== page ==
Updated: Jul 14
Where were you in Japan as a JET and when?
I lived on Kamigoto in Nagasaki-ken from 2002-2004. The Gotos are a group of islands just off the coast of Nagasaki.
What sparked your interest in applying for the JET program?
After I graduated from Brown, I was traveling in Vietnam, where my mother is from. While I was there I fell in love with a Canadian backpacker who was on his way to teach English in Japan. His plan was sidetracked when he got pneumonia in China and ended up back in Canada. He was the one who told me about the JET program. Since he couldn't work in the States and I couldn't work in Canada and we both loved to travel it seemed like a wonderful opportunity to experience living in another country. I loved the fact that you were integrated into a community. So you weren't just a tourist or an expat. I specifically asked to be placed in the inaka so that I would see a side of Japan that most foreigners would never see.
What are some of the things your prefecture is known for? Food, hotspots, etc.
Nagasaki was the only foreign entrance port for hundreds of years during Japan's period of isolation. So there is a fair bit of foreign influences in the food and architecture. For example, Huis Ten Bosch is a theme park that recreates a 17th Century Dutch Village. Another thing Nagasaki is known for, unfortunately, is that an atomic bomb was dropped on it during WWII. After my orientation in Tokyo, I flew to Nagasaki and before taking the ferry to my island my supervisor took me to the Atomic Bomb Museum. It was actually on August 9th which is the anniversary of the bombing. It is a very intense experience but such an important reminder of the atrocities of war.
My island, Kamigoto, was famous as a refuge for Christians who were persecuted when Christianity was banned during the 1600's. They went into hiding and there are 29 tiny churches tucked away around the island. Kamigoto was also famous as a whaling island. It's an absolutely gorgeous island with white sandy beaches and stunning landscapes.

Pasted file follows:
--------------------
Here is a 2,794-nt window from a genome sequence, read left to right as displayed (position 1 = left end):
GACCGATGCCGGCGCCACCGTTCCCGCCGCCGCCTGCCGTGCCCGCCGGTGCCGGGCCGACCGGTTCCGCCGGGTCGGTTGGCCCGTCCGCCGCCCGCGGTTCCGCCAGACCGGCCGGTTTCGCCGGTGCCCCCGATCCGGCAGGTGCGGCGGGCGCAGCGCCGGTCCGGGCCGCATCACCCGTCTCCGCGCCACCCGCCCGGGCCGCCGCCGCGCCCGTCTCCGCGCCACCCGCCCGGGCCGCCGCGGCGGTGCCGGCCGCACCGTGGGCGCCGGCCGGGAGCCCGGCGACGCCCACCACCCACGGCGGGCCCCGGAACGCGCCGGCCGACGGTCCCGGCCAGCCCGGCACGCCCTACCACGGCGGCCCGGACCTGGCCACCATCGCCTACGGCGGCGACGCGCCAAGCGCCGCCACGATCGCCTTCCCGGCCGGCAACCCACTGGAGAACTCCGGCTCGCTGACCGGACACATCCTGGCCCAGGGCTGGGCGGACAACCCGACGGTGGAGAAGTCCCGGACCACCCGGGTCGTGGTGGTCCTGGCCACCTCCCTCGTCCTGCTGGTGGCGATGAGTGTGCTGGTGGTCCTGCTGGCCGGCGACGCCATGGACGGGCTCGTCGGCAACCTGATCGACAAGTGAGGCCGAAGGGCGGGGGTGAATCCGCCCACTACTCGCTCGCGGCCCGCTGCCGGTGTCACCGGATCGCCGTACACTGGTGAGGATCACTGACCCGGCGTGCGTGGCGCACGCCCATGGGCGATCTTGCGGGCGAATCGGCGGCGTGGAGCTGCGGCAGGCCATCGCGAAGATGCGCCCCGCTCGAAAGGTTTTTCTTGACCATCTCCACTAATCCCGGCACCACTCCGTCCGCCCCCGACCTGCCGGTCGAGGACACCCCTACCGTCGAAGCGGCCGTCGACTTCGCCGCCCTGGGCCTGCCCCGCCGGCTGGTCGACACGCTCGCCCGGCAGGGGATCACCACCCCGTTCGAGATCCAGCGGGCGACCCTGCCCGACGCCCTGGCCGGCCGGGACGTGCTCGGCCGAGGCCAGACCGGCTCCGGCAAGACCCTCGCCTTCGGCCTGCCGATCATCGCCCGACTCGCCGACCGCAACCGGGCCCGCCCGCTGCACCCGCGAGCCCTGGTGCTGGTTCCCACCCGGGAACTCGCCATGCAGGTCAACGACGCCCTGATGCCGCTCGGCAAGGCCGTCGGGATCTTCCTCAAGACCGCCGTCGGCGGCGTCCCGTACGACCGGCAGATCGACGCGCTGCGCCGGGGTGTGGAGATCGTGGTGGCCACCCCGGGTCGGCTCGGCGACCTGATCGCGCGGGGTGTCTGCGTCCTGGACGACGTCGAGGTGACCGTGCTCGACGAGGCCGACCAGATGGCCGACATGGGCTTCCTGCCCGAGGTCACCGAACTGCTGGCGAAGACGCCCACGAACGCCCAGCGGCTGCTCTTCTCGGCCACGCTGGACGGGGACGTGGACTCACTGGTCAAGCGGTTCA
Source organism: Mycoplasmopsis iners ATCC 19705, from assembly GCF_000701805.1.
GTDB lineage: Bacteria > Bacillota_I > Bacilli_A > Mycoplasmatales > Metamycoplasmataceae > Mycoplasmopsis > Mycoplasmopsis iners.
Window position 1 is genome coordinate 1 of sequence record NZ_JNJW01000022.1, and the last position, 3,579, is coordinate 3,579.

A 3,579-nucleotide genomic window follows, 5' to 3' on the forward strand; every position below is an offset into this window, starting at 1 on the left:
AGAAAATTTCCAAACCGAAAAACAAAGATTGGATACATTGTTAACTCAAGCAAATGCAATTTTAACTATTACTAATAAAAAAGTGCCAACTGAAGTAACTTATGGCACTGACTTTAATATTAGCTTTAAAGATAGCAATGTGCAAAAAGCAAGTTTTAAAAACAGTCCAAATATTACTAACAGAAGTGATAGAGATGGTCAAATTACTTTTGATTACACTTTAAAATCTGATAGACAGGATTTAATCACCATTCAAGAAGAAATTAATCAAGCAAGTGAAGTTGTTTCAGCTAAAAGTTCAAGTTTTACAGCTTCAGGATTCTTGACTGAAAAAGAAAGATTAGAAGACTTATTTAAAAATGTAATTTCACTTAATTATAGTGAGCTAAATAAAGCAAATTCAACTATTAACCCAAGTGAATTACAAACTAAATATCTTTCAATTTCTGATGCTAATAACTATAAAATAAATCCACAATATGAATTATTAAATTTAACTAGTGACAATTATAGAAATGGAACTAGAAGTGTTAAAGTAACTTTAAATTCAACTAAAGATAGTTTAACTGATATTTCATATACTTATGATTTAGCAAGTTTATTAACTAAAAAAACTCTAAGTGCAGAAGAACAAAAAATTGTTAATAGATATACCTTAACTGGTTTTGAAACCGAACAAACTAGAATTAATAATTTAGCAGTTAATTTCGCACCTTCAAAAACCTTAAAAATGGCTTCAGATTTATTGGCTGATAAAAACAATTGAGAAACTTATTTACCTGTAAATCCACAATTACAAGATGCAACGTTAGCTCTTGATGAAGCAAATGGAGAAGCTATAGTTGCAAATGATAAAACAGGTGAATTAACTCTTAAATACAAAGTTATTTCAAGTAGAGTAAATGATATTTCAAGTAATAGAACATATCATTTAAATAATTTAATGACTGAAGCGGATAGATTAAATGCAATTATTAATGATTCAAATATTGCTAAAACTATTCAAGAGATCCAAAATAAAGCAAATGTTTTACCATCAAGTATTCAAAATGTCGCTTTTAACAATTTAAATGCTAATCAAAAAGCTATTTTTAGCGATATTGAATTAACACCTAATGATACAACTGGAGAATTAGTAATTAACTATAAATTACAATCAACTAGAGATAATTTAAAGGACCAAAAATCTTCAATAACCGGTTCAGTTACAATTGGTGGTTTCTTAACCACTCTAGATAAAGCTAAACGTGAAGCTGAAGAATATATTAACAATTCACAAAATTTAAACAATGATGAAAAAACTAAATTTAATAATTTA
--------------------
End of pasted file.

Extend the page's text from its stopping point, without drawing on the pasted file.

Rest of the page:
Did you pick up any of the regional dialects? What are some of your favorite words or phrases?
There was some great local slang in the area. Instead of ganbatte, they said gambaranba. And they would add -ka to the end of words to make an extra emphasis. So for example if it was very hot, instead of atsui, they said astsuka! or umai would be umaka! My favorite Japanese phrase is otsukare sama deshita, or just otsukare. There is no direct English translation that captures it, the acknowledgement of effort or a hard day. My husband and I still use it with each other all the time. Another favorite phrase is bochi bochi, which translates as 'step by step'.
If you were to return to live in Japan, would you choose to live in that same prefecture?
As much as I loved it, I think I would probably choose to live in another prefecture just so that I would be able to experience more of Japan. I spent a month in Kyoto when I was there and loved that area.
How has your connection in relation to Japan changed since living in Japan?
Even though I haven't been there in 20 years, Japan has such a big place in my heart. The years that I spent there are some of the best years of my life. I'm still close friends with many of the other JETs I met there and since I ended up marrying the boyfriend that introduced me to JET, we are a two JET household. Many of our best friends are Japanese and living in Los Angeles there are a lot of opportunities to experience Japanese culture. The JET Program, at a young age, opened my eyes to how big and beautiful this world is and how cultures can be both completely different and yet have so many universal commonalities. I'm a screenwriter and in my scripts I'm always trying to find that balance, celebrating our differences while embracing our unified experiences. I would love to write a movie set in Japan. Mostly so I'd have an excuse to go back!
Eirene has written a film based on her own life and experiences meeting her future husband in Asia!
A Tourist's Guide to Love was the #1 movie on Netflix in April, 2023.
Watch the official trailer here
Check out this article by Eirene to read more about the film and her story!